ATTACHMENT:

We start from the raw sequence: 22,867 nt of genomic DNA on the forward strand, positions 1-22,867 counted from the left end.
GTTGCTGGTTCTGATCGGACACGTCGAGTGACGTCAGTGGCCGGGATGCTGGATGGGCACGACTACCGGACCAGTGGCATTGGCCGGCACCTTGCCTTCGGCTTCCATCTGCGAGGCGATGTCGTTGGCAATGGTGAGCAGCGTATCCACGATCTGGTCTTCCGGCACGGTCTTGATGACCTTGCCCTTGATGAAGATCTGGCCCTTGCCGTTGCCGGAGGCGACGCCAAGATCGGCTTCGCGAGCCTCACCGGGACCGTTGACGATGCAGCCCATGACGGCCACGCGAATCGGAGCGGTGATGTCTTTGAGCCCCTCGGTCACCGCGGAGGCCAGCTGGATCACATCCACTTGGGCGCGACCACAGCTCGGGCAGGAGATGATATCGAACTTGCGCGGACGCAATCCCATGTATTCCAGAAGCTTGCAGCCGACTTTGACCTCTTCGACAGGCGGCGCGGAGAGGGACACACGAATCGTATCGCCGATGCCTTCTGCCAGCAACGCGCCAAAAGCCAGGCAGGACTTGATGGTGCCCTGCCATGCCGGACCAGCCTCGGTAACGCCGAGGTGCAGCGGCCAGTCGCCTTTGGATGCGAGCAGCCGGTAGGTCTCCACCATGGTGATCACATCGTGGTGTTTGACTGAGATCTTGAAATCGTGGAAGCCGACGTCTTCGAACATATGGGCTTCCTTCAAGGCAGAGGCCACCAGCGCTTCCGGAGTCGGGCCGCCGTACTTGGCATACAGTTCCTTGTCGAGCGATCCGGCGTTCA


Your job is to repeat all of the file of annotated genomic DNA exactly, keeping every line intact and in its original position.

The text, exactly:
We start from the raw sequence: 22,867 nt of genomic DNA on the forward strand, positions 1-22,867 counted from the left end.
GTTGCTGGTTCTGATCGGACACGTCGAGTGACGTCAGTGGCCGGGATGCTGGATGGGCACGACTACCGGACCAGTGGCATTGGCCGGCACCTTGCCTTCGGCTTCCATCTGCGAGGCGATGTCGTTGGCAATGGTGAGCAGCGTATCCACGATCTGGTCTTCCGGCACGGTCTTGATGACCTTGCCCTTGATGAAGATCTGGCCCTTGCCGTTGCCGGAGGCGACGCCAAGATCGGCTTCGCGAGCCTCACCGGGACCGTTGACGATGCAGCCCATGACGGCCACGCGAATCGGAGCGGTGATGTCTTTGAGCCCCTCGGTCACCGCGGAGGCCAGCTGGATCACATCCACTTGGGCGCGACCACAGCTCGGGCAGGAGATGATATCGAACTTGCGCGGACGCAATCCCATGTATTCCAGAAGCTTGCAGCCGACTTTGACCTCTTCGACAGGCGGCGCGGAGAGGGACACACGAATCGTATCGCCGATGCCTTCTGCCAGCAACGCGCCAAAAGCCAGGCAGGACTTGATGGTGCCCTGCCATGCCGGACCAGCCTCGGTAACGCCGAGGTGCAGCGGCCAGTCGCCTTTGGATGCGAGCAGCCGGTAGGTCTCCACCATGGTGATCACATCGTGGTGTTTGACTGAGATCTTGAAATCGTGGAAGCCGACGTCTTCGAACATATGGGCTTCCTTCAAGGCAGAGGCCACCAGCGCTTCCGGAGTCGGGCCGCCGTACTTGGCATACAGTTCCTTGTCGAGCGATCCGGCGTTCA